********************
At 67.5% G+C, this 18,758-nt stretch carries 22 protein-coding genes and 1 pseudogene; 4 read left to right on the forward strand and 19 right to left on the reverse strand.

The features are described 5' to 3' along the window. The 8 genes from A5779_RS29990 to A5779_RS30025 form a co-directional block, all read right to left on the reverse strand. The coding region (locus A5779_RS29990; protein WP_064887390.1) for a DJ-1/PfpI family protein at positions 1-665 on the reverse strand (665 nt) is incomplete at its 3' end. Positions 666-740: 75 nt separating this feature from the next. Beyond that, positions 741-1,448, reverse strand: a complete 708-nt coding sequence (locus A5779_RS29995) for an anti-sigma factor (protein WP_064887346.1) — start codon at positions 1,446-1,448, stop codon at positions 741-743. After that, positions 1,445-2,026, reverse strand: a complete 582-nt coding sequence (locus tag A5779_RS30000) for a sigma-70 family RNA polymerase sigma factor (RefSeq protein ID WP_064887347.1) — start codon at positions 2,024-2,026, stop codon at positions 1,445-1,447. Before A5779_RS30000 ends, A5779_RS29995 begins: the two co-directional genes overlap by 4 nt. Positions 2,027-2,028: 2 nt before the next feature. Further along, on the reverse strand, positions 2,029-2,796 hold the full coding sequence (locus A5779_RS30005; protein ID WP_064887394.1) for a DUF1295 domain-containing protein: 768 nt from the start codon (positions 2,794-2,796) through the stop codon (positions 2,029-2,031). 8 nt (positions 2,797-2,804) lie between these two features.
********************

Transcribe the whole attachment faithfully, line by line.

At 67.5% G+C, this 18,758-nt stretch carries 22 protein-coding genes and 1 pseudogene; 4 read left to right on the forward strand and 19 right to left on the reverse strand.

The features are described 5' to 3' along the window. The 8 genes from A5779_RS29990 to A5779_RS30025 form a co-directional block, all read right to left on the reverse strand. The coding region (locus A5779_RS29990; protein WP_064887390.1) for a DJ-1/PfpI family protein at positions 1-665 on the reverse strand (665 nt) is incomplete at its 3' end. Positions 666-740: 75 nt separating this feature from the next. Beyond that, positions 741-1,448, reverse strand: a complete 708-nt coding sequence (locus A5779_RS29995) for an anti-sigma factor (protein WP_064887346.1) — start codon at positions 1,446-1,448, stop codon at positions 741-743. After that, positions 1,445-2,026, reverse strand: a complete 582-nt coding sequence (locus tag A5779_RS30000) for a sigma-70 family RNA polymerase sigma factor (RefSeq protein ID WP_064887347.1) — start codon at positions 2,024-2,026, stop codon at positions 1,445-1,447. Before A5779_RS30000 ends, A5779_RS29995 begins: the two co-directional genes overlap by 4 nt. Positions 2,027-2,028: 2 nt before the next feature. Further along, on the reverse strand, positions 2,029-2,796 hold the full coding sequence (locus A5779_RS30005; protein ID WP_064887394.1) for a DUF1295 domain-containing protein: 768 nt from the start codon (positions 2,794-2,796) through the stop codon (positions 2,029-2,031). 8 nt (positions 2,797-2,804) lie between these two features.